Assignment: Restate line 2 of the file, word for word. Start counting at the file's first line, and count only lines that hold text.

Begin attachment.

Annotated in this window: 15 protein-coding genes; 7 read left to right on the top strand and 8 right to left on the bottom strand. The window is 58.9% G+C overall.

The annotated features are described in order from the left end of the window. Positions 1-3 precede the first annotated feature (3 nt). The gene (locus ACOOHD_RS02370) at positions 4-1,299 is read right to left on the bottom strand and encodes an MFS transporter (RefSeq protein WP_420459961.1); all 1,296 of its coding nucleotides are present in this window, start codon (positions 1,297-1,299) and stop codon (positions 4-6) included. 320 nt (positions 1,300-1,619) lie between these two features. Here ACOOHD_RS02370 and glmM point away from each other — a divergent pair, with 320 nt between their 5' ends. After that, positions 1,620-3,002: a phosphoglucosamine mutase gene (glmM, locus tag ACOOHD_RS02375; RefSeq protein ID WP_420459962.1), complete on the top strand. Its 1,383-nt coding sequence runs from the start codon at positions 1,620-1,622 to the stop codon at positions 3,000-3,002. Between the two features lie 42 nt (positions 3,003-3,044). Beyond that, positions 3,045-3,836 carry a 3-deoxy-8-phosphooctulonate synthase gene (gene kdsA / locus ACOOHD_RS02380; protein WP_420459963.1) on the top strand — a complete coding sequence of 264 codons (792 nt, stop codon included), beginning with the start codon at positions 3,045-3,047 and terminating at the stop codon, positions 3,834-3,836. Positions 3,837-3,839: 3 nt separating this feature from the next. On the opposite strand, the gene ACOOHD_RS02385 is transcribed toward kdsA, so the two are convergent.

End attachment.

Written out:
The annotated features are described in order from the left end of the window. Positions 1-3 precede the first annotated feature (3 nt). The gene (locus ACOOHD_RS02370) at positions 4-1,299 is read right to left on the bottom strand and encodes an MFS transporter (RefSeq protein WP_420459961.1); all 1,296 of its coding nucleotides are present in this window, start codon (positions 1,297-1,299) and stop codon (positions 4-6) included. 320 nt (positions 1,300-1,619) lie between these two features. Here ACOOHD_RS02370 and glmM point away from each other — a divergent pair, with 320 nt between their 5' ends. After that, positions 1,620-3,002: a phosphoglucosamine mutase gene (glmM, locus tag ACOOHD_RS02375; RefSeq protein ID WP_420459962.1), complete on the top strand. Its 1,383-nt coding sequence runs from the start codon at positions 1,620-1,622 to the stop codon at positions 3,000-3,002. Between the two features lie 42 nt (positions 3,003-3,044). Beyond that, positions 3,045-3,836 carry a 3-deoxy-8-phosphooctulonate synthase gene (gene kdsA / locus ACOOHD_RS02380; protein WP_420459963.1) on the top strand — a complete coding sequence of 264 codons (792 nt, stop codon included), beginning with the start codon at positions 3,045-3,047 and terminating at the stop codon, positions 3,834-3,836. Positions 3,837-3,839: 3 nt separating this feature from the next. On the opposite strand, the gene ACOOHD_RS02385 is transcribed toward kdsA, so the two are convergent.